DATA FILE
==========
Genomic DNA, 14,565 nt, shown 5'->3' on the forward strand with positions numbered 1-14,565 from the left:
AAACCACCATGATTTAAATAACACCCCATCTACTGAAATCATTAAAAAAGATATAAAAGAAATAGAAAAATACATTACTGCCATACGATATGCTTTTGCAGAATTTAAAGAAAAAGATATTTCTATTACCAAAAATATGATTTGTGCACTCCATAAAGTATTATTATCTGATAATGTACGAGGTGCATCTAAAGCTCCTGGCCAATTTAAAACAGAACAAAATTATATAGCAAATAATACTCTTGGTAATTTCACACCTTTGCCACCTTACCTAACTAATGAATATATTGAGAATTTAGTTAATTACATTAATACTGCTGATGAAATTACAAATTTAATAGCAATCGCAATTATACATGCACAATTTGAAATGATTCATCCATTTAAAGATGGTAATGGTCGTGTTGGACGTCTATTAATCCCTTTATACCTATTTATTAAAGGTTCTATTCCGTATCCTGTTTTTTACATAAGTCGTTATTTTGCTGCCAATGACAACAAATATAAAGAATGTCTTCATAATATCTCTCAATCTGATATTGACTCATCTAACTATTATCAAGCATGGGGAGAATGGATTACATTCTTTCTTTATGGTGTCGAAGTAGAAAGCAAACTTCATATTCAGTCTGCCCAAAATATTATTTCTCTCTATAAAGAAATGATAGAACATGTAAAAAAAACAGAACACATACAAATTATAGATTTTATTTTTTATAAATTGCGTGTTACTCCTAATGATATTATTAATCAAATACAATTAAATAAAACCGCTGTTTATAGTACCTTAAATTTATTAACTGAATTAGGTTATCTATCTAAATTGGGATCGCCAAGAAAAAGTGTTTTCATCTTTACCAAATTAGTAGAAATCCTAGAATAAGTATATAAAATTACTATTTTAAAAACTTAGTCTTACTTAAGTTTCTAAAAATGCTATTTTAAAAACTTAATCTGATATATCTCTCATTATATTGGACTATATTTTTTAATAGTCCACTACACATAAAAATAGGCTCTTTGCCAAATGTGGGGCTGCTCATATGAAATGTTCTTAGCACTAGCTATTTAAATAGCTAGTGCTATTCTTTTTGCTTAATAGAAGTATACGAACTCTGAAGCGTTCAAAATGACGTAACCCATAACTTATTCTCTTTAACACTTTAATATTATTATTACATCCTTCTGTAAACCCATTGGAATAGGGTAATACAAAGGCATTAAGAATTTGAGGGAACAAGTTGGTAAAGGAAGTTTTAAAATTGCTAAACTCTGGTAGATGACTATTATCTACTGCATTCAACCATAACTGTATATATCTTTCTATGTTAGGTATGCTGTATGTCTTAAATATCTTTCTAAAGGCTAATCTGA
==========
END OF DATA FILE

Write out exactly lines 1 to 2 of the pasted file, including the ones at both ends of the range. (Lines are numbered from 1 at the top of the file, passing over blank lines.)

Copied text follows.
Genomic DNA, 14,565 nt, shown 5'->3' on the forward strand with positions numbered 1-14,565 from the left:
AAACCACCATGATTTAAATAACACCCCATCTACTGAAATCATTAAAAAAGATATAAAAGAAATAGAAAAATACATTACTGCCATACGATATGCTTTTGCAGAATTTAAAGAAAAAGATATTTCTATTACCAAAAATATGATTTGTGCACTCCATAAAGTATTATTATCTGATAATGTACGAGGTGCATCTAAAGCTCCTGGCCAATTTAAAACAGAACAAAATTATATAGCAAATAATACTCTTGGTAATTTCACACCTTTGCCACCTTACCTAACTAATGAATATATTGAGAATTTAGTTAATTACATTAATACTGCTGATGAAATTACAAATTTAATAGCAATCGCAATTATACATGCACAATTTGAAATGATTCATCCATTTAAAGATGGTAATGGTCGTGTTGGACGTCTATTAATCCCTTTATACCTATTTATTAAAGGTTCTATTCCGTATCCTGTTTTTTACATAAGTCGTTATTTTGCTGCCAATGACAACAAATATAAAGAATGTCTTCATAATATCTCTCAATCTGATATTGACTCATCTAACTATTATCAAGCATGGGGAGAATGGATTACATTCTTTCTTTATGGTGTCGAAGTAGAAAGCAAACTTCATATTCAGTCTGCCCAAAATATTATTTCTCTCTATAAAGAAATGATAGAACATGTAAAAAAAACAGAACACATACAAATTATAGATTTTATTTTTTATAAATTGCGTGTTACTCCTAATGATATTATTAATCAAATACAATTAAATAAAACCGCTGTTTATAGTACCTTAAATTTATTAACTGAATTAGGTTATCTATCTAAATTGGGATCGCCAAGAAAAAGTGTTTTCATCTTTACCAAATTAGTAGAAATCCTAGAATAAGTATATAAAATTACTATTTTAAAAACTTAGTCTTACTTAAGTTTCTAAAAATGCTATTTTAAAAACTTAATCTGATATATCTCTCATTATATTGGACTATATTTTTTAATAGTCCACTACACATAAAAATAGGCTCTTTGCCAAATGTGGGGCTGCTCATATGAAATGTTCTTAGCACTAGCTATTTAAATAGCTAGTGCTATTCTTTTTGCTTAATAGAAGTATACGAACTCTGAAGCGTTCAAAATGACGTAACCCATAACTTATTCTCTTTAACACTTTAATATTATTATTACATCCTTCTGTAAACCCATTGGAATAGGGTAATACAAAGGCATTAAGAATTTGAGGGAACAAGTTGGTAAAGGAAGTTTTAAAATTGCTAAACTCTGGTAGATGACTATTATCTACTGCATTCAACCATAACTGTATATATCTTTCTATGTTAGGTATGCTGTATGTCTTAAATATCTTTCTAAAGGCTAATCTGA